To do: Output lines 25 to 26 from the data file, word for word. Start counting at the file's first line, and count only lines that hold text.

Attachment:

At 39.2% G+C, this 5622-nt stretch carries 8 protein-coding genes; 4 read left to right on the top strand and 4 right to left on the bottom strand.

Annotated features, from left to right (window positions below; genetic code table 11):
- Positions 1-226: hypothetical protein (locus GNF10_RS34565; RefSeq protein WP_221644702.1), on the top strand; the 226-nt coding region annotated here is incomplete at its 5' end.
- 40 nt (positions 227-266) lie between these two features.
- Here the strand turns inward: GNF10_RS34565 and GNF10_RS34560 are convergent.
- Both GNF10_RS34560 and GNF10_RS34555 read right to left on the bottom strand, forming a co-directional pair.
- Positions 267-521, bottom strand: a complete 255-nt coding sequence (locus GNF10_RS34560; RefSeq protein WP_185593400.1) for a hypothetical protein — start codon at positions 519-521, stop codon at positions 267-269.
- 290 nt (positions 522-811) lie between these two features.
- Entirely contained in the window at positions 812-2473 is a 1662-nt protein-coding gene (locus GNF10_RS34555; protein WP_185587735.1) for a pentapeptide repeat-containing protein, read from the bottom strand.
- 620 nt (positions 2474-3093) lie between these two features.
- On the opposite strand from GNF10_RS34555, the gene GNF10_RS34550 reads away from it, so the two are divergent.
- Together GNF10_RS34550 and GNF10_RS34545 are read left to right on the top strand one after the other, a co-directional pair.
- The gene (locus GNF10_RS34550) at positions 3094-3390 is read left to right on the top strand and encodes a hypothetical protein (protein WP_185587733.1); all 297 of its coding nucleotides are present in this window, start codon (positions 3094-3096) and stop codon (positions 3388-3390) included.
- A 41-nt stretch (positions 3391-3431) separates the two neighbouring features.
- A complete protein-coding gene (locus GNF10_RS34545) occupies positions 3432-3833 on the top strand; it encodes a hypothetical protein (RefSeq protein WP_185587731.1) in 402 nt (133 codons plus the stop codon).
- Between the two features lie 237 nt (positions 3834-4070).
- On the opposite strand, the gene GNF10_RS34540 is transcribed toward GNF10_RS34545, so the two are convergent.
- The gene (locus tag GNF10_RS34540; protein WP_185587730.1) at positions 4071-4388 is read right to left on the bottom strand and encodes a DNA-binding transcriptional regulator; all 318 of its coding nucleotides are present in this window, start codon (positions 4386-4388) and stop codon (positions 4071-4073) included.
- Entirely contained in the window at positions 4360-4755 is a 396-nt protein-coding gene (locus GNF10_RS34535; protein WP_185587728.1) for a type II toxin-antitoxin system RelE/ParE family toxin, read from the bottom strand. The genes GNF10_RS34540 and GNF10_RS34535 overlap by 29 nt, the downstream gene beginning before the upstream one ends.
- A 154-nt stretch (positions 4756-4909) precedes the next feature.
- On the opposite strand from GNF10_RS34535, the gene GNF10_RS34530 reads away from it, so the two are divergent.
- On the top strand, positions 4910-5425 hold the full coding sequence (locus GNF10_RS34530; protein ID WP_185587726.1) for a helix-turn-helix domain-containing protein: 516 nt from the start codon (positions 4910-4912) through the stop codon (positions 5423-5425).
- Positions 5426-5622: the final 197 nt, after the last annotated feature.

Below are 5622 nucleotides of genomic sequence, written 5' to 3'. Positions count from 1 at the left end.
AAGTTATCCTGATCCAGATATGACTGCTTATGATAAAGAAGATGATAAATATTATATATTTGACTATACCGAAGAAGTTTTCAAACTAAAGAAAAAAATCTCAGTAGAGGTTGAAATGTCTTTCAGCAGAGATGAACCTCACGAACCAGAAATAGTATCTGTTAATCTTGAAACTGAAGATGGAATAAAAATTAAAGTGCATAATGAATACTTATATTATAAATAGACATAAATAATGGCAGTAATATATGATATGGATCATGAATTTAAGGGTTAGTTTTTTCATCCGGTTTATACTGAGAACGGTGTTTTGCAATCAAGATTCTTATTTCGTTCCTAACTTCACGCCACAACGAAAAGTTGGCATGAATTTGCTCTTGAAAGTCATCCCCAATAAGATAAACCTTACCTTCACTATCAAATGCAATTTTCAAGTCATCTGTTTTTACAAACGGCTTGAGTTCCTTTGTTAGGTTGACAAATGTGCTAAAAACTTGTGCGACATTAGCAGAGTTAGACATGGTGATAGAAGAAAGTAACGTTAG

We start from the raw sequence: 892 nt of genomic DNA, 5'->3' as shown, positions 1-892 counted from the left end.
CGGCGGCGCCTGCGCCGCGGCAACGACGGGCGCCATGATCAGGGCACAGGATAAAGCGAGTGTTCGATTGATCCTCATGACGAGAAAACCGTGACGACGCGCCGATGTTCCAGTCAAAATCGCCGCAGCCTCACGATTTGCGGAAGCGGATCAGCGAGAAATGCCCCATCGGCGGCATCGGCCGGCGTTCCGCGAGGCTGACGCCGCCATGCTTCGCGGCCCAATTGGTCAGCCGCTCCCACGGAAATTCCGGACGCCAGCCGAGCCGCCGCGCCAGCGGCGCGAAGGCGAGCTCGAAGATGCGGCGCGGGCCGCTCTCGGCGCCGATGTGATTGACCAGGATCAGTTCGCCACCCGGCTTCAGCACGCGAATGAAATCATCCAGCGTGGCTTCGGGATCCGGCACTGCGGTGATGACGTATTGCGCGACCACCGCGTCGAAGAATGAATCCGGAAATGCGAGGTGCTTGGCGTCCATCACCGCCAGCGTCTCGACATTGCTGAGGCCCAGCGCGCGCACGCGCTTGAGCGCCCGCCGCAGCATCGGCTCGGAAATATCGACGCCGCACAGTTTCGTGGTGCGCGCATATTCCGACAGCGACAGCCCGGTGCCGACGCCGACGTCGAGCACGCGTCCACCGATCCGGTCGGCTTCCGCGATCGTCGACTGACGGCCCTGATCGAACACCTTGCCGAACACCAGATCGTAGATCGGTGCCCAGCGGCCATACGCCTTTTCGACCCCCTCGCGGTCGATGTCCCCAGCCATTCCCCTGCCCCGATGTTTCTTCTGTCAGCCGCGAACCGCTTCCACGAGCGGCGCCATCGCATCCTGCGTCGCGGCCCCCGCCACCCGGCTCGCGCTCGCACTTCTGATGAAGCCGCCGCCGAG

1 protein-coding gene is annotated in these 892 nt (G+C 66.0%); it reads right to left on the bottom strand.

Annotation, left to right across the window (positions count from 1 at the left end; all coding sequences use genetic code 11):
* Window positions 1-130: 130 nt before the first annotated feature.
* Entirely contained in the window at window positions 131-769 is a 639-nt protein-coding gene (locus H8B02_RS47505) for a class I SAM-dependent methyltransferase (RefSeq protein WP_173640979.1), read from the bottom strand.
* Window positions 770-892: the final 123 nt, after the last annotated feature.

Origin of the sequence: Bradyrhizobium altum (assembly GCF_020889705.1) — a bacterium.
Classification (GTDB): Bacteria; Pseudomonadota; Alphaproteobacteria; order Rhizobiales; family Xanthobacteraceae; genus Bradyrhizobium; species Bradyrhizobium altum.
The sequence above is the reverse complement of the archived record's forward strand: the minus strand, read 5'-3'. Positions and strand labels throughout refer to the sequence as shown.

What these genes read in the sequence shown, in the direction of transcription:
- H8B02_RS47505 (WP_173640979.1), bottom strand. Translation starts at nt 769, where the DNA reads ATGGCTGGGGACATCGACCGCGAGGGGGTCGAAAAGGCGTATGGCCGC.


AAGTTATCCTGATCCAGATATGACTGCTTATGATAAAGAAGATGATAAATATTATATATTTGACTATACCGAAGAAGTTTTCAAACTAAAGAAAAAAATCTCAGTAGAGGTTGAAATGTCTTTCAGCAGAGATGAACCTCACGAACCAGAAATAGTATCTGTTAATCTTGAAACTGAAGATGGAATAAAAATTAAAGTGCATAATGAATACTTATATTATAAATAGACATAAATAATGGCAGTAATATATGATATGGATCATGAATTTAAGGGTTAGTTTTTTCATCCGGTTTATACTGAGAACGGTGTTTTGCAATCAAGATTCTTATTTCGTTCCTAACTTCACGCCACAACGAAAAGTTGGCATGAATTTGCTCTTGAAAGTCATCCCCAATAAGATAAACCTTACCTTCACTATCAAATGCAATTTTCAAGTCATCTGTTTTTACAAACGGCTTGAGTTCCTTTGTTAGGTTGACAAATGTGCTAAAAACTTGTGCGACATTAGCAGAGTTAGACATGGTGATAGAAGAAAGTAACGTTAG

We start from the raw sequence: 892 nt of genomic DNA, 5'->3' as shown, positions 1-892 counted from the left end.